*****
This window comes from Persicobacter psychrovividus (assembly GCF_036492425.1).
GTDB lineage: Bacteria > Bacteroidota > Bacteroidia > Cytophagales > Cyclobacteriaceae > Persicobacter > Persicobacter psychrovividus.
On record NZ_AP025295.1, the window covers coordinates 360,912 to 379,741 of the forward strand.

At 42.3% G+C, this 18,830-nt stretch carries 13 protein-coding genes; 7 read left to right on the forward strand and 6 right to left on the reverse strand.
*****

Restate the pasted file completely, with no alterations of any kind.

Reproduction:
This window comes from Persicobacter psychrovividus (assembly GCF_036492425.1).
GTDB lineage: Bacteria > Bacteroidota > Bacteroidia > Cytophagales > Cyclobacteriaceae > Persicobacter > Persicobacter psychrovividus.
On record NZ_AP025295.1, the window covers coordinates 360,912 to 379,741 of the forward strand.

At 42.3% G+C, this 18,830-nt stretch carries 13 protein-coding genes; 7 read left to right on the forward strand and 6 right to left on the reverse strand.